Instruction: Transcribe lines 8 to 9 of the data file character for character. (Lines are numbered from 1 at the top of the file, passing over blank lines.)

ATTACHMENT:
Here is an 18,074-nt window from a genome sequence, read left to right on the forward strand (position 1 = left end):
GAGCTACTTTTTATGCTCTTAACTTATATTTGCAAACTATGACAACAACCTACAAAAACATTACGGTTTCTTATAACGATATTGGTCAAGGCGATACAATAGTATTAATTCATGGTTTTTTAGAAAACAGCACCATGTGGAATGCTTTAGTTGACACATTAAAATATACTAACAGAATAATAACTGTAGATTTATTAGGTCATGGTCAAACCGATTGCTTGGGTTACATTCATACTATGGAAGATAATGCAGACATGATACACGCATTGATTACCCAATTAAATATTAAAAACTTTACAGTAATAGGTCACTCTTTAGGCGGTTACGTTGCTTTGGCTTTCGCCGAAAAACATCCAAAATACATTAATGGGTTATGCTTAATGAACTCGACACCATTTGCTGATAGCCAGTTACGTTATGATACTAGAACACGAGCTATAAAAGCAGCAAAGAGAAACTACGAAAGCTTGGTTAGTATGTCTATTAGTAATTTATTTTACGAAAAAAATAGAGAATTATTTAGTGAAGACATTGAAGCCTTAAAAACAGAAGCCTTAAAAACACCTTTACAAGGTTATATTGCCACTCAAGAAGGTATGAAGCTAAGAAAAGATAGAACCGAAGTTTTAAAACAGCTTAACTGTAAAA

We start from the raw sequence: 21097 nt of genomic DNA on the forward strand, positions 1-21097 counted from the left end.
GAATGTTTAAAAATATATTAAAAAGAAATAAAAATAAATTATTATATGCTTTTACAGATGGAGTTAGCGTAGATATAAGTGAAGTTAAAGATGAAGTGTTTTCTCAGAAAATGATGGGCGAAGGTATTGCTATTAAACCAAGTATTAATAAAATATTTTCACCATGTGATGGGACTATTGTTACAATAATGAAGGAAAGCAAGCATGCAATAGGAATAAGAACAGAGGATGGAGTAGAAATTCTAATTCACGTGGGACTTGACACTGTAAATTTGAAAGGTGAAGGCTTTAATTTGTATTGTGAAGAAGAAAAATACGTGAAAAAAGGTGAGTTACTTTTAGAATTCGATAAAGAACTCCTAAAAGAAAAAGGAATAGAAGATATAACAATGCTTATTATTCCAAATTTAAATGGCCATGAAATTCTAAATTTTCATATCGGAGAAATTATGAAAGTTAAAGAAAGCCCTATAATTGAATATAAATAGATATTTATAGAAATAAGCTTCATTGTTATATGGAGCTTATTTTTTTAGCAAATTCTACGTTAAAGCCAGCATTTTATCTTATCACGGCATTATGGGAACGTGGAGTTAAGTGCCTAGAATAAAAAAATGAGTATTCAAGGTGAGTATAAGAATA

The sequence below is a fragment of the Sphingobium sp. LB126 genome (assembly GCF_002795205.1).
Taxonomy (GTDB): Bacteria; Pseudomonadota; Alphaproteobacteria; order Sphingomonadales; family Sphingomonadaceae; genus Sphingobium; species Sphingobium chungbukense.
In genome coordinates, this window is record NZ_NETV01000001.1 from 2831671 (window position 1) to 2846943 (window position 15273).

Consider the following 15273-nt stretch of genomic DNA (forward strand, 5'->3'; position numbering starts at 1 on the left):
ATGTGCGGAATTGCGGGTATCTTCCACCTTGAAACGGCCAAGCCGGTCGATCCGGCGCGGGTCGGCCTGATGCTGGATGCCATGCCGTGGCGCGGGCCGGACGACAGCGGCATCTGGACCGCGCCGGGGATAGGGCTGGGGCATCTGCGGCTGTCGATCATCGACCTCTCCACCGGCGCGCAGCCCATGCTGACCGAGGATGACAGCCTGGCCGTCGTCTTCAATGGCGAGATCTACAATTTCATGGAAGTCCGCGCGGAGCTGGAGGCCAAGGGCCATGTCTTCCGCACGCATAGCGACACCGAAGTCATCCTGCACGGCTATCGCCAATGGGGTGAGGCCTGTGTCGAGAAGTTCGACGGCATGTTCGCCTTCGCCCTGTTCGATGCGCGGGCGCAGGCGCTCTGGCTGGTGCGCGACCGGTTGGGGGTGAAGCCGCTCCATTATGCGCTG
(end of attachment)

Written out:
Consider the following 15273-nt stretch of genomic DNA (forward strand, 5'->3'; position numbering starts at 1 on the left):
ATGTGCGGAATTGCGGGTATCTTCCACCTTGAAACGGCCAAGCCGGTCGATCCGGCGCGGGTCGGCCTGATGCTGGATGCCATGCCGTGGCGCGGGCCGGACGACAGCGGCATCTGGACCGCGCCGGGGATAGGGCTGGGGCATCTGCGGCTGTCGATCATCGACCTCTCCACCGGCGCGCAGCCCATGCTGACCGAGGATGACAGCCTGGCCGTCGTCTTCAATGGCGAGATCTACAATTTCATGGAAGTCCGCGCGGAGCTGGAGGCCAAGGGCCATGTCTTCCGCACGCATAGCGACACCGAAGTCATCCTGCACGGCTATCGCCAATGGGGTGAGGCCTGTGTCGAGAAGTTCGACGGCATGTTCGCCTTCGCCCTGTTCGATGCGCGGGCGCAGGCGCTCTGGCTGGTGCGCGACCGGTTGGGGGTGAAGCCGCTCCATTATGCGCTG